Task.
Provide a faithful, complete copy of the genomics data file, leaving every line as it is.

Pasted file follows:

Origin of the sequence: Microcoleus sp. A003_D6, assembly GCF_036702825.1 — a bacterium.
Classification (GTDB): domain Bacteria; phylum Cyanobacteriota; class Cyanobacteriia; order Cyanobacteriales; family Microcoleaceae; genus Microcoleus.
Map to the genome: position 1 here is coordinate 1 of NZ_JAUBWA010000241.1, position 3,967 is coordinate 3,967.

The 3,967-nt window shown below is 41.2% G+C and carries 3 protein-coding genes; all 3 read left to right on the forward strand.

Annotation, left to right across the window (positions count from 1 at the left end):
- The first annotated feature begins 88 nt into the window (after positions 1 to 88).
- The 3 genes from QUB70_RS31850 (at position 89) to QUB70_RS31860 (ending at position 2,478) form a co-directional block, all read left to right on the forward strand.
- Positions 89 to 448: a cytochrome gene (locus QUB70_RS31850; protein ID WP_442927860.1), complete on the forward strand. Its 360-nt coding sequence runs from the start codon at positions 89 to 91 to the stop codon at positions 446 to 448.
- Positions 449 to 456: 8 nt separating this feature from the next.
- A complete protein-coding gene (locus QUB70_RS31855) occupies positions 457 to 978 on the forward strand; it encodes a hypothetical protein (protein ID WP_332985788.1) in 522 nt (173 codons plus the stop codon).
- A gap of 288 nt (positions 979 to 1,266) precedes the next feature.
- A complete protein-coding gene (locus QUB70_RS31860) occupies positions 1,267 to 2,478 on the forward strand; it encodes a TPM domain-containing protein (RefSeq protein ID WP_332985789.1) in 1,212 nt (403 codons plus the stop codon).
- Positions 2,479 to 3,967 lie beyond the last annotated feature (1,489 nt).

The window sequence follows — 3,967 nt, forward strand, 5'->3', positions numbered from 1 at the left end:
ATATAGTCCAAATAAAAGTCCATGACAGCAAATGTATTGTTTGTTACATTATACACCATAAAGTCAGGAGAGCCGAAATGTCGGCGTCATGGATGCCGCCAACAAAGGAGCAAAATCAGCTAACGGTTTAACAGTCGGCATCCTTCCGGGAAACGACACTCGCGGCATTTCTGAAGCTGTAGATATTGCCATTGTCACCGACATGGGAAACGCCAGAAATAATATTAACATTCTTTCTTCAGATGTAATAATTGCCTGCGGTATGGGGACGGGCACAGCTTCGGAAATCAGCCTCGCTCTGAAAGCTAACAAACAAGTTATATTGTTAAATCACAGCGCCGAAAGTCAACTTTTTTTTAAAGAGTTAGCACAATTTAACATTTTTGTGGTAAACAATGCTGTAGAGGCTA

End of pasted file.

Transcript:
Origin of the sequence: Microcoleus sp. A003_D6, assembly GCF_036702825.1 — a bacterium.
Classification (GTDB): domain Bacteria; phylum Cyanobacteriota; class Cyanobacteriia; order Cyanobacteriales; family Microcoleaceae; genus Microcoleus.
Map to the genome: position 1 here is coordinate 1 of NZ_JAUBWA010000241.1, position 3,967 is coordinate 3,967.

The 3,967-nt window shown below is 41.2% G+C and carries 3 protein-coding genes; all 3 read left to right on the forward strand.

Annotation, left to right across the window (positions count from 1 at the left end):
- The first annotated feature begins 88 nt into the window (after positions 1 to 88).
- The 3 genes from QUB70_RS31850 (at position 89) to QUB70_RS31860 (ending at position 2,478) form a co-directional block, all read left to right on the forward strand.
- Positions 89 to 448: a cytochrome gene (locus QUB70_RS31850; protein ID WP_442927860.1), complete on the forward strand. Its 360-nt coding sequence runs from the start codon at positions 89 to 91 to the stop codon at positions 446 to 448.
- Positions 449 to 456: 8 nt separating this feature from the next.
- A complete protein-coding gene (locus QUB70_RS31855) occupies positions 457 to 978 on the forward strand; it encodes a hypothetical protein (protein ID WP_332985788.1) in 522 nt (173 codons plus the stop codon).
- A gap of 288 nt (positions 979 to 1,266) precedes the next feature.
- A complete protein-coding gene (locus QUB70_RS31860) occupies positions 1,267 to 2,478 on the forward strand; it encodes a TPM domain-containing protein (RefSeq protein ID WP_332985789.1) in 1,212 nt (403 codons plus the stop codon).
- Positions 2,479 to 3,967 lie beyond the last annotated feature (1,489 nt).

The window sequence follows — 3,967 nt, forward strand, 5'->3', positions numbered from 1 at the left end:
ATATAGTCCAAATAAAAGTCCATGACAGCAAATGTATTGTTTGTTACATTATACACCATAAAGTCAGGAGAGCCGAAATGTCGGCGTCATGGATGCCGCCAACAAAGGAGCAAAATCAGCTAACGGTTTAACAGTCGGCATCCTTCCGGGAAACGACACTCGCGGCATTTCTGAAGCTGTAGATATTGCCATTGTCACCGACATGGGAAACGCCAGAAATAATATTAACATTCTTTCTTCAGATGTAATAATTGCCTGCGGTATGGGGACGGGCACAGCTTCGGAAATCAGCCTCGCTCTGAAAGCTAACAAACAAGTTATATTGTTAAATCACAGCGCCGAAAGTCAACTTTTTTTTAAAGAGTTAGCACAATTTAACATTTTTGTGGTAAACAATGCTGTAGAGGCTA